The Agency disputes the Union’s reliance on the Agency’s statement of need as proof that the Union’s proposal is required. Agency Reply at 2. The Agency maintains that the statement of need’s recommendation regarding additional staff is part of the Agency’s strategy regarding the entire Alaska region. Id. The Agency also disputes the Union’s claim that, because the Agency has received recent increases in its budget, the proposal will not harm other Agency programs. Id. at 2-3. Further, the Agency contends that, by mandating the composition of employees at the Anchorage facility, the Union’s proposal would: (1) require the Agency to hire “exactly” the number of position set forth in the proposal and thereby “paralyze the Agency from making any other staffing determinations[;]” and (2) force the Agency to maintain specific staffing levels without regard to the impact such staffing levels may have on the Agency’s ability to do its work. Id. at 3 (emphasis in original).
IV. Analysis and Conclusion
We adopt the court’s opinion in NWS v. FLRA as the law of the case. See, e.g., NAGE, Local R14-143, 57 FLRA 879, 879 (2002) (Chairman Cabaniss concurring); Dep’t of the Air Force Headquarters, Air Force Logistics Command, Wright-Patterson Air Force Base, Ohio, 23 FLRA 376, 379 (1986). Under the standard set forth by the court, “if implementation of [the] proposal will directly interfere with substantive managerial rights, but will not significantly hamper the ability of an agency to get its job done, the proposal . . . is negotiable . . . as an appropriate arrangement.” 197 Fed.Appx. at 2 (emphasis in original).
Applying that standard here, the proposal would require the Agency to increase by ten the number of specific types of FTEs at its Anchorage facility. We find it significant that the Agency’s own statement of need asserts that the Agency’s Alaska region “cannot provide all of the basic services required by customers[,]” and suggests that “a total of 16 FTE” – including “9 FTE at [the] Anchorage” facility – is “needed to set [the Alaska region] on [a] path to success.” Statement of Need at 1, 10-11 (emphasis in original). The Agency does not explain how adding the ten FTEs specified in the proposal would hamper – let alone “significantly” hamper, as the court requires – the ability of the Agency to “get its job done[.]” 197 Fed.Appx. at 2 (emphasis removed).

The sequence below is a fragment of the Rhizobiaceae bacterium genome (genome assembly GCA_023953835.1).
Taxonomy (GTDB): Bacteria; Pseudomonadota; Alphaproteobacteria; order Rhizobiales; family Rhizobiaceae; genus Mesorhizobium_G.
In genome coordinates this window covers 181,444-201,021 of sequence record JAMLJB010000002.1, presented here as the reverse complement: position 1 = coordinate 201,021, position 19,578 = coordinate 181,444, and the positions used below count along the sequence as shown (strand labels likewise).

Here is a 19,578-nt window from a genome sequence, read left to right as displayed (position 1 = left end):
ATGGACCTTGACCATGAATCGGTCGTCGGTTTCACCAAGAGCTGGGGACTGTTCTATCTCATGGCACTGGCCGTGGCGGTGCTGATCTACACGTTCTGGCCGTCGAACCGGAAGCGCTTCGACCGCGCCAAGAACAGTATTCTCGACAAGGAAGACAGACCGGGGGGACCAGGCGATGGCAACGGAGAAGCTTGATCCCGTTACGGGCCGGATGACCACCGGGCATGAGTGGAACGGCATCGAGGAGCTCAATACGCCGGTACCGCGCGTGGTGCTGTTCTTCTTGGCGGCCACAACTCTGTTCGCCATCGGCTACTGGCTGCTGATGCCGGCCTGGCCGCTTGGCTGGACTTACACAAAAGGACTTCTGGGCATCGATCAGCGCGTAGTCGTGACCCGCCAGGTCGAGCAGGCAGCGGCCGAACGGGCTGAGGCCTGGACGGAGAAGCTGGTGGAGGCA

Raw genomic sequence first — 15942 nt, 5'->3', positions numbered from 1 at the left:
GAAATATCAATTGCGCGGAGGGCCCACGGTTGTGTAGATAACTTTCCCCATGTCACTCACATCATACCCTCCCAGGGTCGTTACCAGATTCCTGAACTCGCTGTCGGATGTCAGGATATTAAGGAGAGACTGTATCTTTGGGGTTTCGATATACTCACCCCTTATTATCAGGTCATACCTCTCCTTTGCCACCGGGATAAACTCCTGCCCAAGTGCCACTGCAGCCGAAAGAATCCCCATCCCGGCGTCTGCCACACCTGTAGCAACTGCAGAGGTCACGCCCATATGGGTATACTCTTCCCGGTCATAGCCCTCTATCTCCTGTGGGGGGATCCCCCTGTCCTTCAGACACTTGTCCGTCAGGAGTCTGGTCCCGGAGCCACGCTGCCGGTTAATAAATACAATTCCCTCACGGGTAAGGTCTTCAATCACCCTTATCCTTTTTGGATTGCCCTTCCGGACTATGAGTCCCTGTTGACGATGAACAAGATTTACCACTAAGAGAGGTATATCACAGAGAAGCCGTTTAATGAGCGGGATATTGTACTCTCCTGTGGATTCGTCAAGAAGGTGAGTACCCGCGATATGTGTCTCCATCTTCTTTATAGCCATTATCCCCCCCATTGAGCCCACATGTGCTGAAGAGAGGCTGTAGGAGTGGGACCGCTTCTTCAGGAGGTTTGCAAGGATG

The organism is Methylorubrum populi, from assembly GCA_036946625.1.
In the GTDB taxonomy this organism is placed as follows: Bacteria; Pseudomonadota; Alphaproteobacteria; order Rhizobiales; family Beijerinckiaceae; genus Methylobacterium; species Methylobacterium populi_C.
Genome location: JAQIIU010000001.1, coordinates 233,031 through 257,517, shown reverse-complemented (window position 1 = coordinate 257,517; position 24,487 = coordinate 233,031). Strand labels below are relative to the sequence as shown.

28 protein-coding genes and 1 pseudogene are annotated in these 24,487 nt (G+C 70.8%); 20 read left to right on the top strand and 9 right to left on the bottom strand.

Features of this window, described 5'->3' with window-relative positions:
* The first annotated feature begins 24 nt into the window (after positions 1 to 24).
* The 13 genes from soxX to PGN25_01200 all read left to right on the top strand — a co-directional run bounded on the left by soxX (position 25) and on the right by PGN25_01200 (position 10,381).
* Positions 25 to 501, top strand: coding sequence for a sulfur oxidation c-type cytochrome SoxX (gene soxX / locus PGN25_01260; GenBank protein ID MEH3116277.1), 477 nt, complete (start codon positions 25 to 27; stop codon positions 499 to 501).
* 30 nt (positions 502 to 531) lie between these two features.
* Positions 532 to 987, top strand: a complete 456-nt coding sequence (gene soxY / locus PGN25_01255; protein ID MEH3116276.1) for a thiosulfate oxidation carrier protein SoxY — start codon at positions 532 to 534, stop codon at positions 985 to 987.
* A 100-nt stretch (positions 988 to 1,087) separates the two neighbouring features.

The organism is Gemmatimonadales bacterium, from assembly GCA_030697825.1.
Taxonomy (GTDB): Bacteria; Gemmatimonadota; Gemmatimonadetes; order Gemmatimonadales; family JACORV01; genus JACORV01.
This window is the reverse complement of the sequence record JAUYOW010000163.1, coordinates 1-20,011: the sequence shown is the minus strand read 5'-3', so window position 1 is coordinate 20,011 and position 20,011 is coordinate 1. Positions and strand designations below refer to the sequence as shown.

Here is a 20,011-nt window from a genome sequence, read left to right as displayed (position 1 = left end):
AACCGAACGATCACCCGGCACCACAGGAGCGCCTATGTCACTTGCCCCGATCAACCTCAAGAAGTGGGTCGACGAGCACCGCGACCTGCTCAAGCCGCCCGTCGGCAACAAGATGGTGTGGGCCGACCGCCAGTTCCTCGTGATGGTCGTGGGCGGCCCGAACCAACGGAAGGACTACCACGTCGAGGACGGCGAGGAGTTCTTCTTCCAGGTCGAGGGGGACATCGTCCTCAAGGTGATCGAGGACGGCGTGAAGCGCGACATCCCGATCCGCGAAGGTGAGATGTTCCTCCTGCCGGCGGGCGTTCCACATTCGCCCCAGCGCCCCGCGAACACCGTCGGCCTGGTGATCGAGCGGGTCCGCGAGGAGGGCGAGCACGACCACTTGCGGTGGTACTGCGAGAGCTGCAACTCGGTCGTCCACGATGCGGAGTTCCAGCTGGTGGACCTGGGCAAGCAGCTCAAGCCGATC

In addition, the Union asserts, and the undisputed evidence shows, that -- apart from the unencumbered FTEs in the Alaska region -- there are numerous, additional unencumbered FTEs within the Agency. See Union Reply at 5 & Attachment 3. In other words, the Agency has budgeted for, but not filled, numerous additional FTEs. Thus, there is no basis for finding that requiring the Agency to add ten FTEs to the Anchorage facility would significantly hamper the Agency’s ability to get its job done elsewhere, let alone lead to the need to close two or more weather service offices, as the Agency alleges. See Agency Supplemental at 5.
Finally, with regard to the Agency’s claim that the proposal would require the Agency to add “exactly” the numbers set forth in the proposal, Agency Reply at 3, the proposal sets forth only minimum, not maximum, numbers of additional FTEs. Thus, to the extent that the Agency is contending that it would be prohibited from hiring additional FTEs if necessary, the Agency’s claim is unfounded.
For the foregoing reasons, we find that the Agency has not met its burden to demonstrate that the proposal would significantly hamper its ability to get its job done. Thus, under the standard set forth by the court in NWS v. FLRA and adopted here as the law of the case, we find that the proposal is an appropriate arrangement and, thus, is within the duty to bargain.